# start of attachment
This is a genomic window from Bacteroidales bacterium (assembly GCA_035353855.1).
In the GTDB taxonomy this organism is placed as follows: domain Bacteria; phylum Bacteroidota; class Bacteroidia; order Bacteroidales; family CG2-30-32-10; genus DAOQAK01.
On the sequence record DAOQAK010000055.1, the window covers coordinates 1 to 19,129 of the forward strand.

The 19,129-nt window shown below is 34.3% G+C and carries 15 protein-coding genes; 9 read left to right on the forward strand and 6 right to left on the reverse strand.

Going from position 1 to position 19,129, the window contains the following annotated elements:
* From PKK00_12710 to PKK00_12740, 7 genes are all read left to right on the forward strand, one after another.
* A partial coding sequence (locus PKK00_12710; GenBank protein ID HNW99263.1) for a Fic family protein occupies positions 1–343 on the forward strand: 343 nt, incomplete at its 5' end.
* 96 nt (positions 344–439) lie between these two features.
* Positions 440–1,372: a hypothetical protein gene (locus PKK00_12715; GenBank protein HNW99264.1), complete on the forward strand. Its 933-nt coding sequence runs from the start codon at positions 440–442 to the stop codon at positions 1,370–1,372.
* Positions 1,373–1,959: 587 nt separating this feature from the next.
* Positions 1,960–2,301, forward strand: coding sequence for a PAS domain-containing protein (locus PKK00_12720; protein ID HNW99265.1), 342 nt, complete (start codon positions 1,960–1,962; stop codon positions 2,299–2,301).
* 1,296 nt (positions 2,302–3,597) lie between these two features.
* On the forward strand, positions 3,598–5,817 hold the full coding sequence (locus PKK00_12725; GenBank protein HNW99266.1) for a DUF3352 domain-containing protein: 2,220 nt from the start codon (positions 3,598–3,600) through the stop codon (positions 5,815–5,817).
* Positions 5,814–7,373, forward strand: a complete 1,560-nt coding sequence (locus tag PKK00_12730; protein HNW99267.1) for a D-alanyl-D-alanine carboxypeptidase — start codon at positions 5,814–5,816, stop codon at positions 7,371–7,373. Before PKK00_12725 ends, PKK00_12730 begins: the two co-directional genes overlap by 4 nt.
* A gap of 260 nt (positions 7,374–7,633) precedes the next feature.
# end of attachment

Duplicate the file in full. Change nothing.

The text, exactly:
This is a genomic window from Bacteroidales bacterium (assembly GCA_035353855.1).
In the GTDB taxonomy this organism is placed as follows: domain Bacteria; phylum Bacteroidota; class Bacteroidia; order Bacteroidales; family CG2-30-32-10; genus DAOQAK01.
On the sequence record DAOQAK010000055.1, the window covers coordinates 1 to 19,129 of the forward strand.

The 19,129-nt window shown below is 34.3% G+C and carries 15 protein-coding genes; 9 read left to right on the forward strand and 6 right to left on the reverse strand.

Going from position 1 to position 19,129, the window contains the following annotated elements:
* From PKK00_12710 to PKK00_12740, 7 genes are all read left to right on the forward strand, one after another.
* A partial coding sequence (locus PKK00_12710; GenBank protein ID HNW99263.1) for a Fic family protein occupies positions 1–343 on the forward strand: 343 nt, incomplete at its 5' end.
* 96 nt (positions 344–439) lie between these two features.
* Positions 440–1,372: a hypothetical protein gene (locus PKK00_12715; GenBank protein HNW99264.1), complete on the forward strand. Its 933-nt coding sequence runs from the start codon at positions 440–442 to the stop codon at positions 1,370–1,372.
* Positions 1,373–1,959: 587 nt separating this feature from the next.
* Positions 1,960–2,301, forward strand: coding sequence for a PAS domain-containing protein (locus PKK00_12720; protein ID HNW99265.1), 342 nt, complete (start codon positions 1,960–1,962; stop codon positions 2,299–2,301).
* 1,296 nt (positions 2,302–3,597) lie between these two features.
* On the forward strand, positions 3,598–5,817 hold the full coding sequence (locus PKK00_12725; GenBank protein HNW99266.1) for a DUF3352 domain-containing protein: 2,220 nt from the start codon (positions 3,598–3,600) through the stop codon (positions 5,815–5,817).
* Positions 5,814–7,373, forward strand: a complete 1,560-nt coding sequence (locus tag PKK00_12730; protein HNW99267.1) for a D-alanyl-D-alanine carboxypeptidase — start codon at positions 5,814–5,816, stop codon at positions 7,371–7,373. Before PKK00_12725 ends, PKK00_12730 begins: the two co-directional genes overlap by 4 nt.
* A gap of 260 nt (positions 7,374–7,633) precedes the next feature.